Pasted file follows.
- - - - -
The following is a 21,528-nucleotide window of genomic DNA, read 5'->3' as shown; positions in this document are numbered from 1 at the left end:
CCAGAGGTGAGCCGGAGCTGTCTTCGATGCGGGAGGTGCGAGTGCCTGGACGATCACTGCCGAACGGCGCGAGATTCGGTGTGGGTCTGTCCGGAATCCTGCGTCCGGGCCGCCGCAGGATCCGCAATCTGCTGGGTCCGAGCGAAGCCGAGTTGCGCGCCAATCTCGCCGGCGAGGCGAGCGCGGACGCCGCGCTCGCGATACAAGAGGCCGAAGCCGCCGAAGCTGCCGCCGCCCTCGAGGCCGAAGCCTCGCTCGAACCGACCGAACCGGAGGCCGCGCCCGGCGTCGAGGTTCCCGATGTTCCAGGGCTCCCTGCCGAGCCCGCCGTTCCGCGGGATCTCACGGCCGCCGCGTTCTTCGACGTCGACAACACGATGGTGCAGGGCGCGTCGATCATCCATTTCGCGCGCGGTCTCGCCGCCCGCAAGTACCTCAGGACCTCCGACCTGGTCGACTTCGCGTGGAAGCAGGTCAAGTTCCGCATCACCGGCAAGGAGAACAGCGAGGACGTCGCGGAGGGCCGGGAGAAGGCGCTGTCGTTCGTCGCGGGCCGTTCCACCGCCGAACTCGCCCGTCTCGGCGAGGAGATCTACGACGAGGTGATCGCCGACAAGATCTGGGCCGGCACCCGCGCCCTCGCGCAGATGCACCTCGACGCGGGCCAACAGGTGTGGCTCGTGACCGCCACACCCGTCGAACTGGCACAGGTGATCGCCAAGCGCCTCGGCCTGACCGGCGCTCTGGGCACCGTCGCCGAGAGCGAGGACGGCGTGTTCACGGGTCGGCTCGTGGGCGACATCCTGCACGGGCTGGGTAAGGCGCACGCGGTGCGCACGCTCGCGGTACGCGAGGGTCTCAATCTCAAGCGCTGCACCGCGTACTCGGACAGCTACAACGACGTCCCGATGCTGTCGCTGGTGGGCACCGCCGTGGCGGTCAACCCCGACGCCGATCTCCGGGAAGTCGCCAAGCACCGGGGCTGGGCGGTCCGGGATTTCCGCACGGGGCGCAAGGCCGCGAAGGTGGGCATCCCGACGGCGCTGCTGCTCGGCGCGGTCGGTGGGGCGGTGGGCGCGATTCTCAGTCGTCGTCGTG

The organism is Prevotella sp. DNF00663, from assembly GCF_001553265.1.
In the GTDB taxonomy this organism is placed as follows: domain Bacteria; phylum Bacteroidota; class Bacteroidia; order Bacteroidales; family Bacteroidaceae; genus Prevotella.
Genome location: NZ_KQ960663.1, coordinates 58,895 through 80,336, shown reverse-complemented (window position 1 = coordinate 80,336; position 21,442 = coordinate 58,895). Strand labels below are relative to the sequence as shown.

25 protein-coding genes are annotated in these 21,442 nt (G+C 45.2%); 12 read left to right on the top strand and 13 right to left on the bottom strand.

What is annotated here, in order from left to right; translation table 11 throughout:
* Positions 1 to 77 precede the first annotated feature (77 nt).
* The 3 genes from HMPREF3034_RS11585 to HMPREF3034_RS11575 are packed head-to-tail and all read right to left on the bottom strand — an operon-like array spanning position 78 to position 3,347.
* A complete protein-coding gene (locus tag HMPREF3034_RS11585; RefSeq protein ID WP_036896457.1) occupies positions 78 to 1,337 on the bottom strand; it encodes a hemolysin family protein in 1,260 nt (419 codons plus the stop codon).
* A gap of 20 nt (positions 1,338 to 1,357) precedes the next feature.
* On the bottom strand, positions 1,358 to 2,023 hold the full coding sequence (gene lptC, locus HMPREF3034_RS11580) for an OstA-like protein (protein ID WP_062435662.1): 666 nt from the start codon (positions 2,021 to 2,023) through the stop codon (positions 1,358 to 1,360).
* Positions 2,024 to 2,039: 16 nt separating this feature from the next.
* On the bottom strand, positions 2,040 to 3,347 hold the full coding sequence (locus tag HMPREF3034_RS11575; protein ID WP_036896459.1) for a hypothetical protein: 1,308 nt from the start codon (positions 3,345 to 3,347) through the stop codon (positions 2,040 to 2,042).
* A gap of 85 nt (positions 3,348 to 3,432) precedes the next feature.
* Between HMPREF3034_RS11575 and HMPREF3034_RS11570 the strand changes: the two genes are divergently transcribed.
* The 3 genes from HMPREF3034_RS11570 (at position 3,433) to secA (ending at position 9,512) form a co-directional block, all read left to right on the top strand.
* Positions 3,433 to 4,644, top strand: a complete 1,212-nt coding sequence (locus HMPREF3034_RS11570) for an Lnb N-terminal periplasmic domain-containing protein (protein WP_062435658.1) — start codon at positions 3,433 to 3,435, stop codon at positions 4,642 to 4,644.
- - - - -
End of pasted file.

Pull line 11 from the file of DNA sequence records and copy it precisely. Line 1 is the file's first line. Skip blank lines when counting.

* A gap of 20 nt (positions 1,338 to 1,357) precedes the next feature.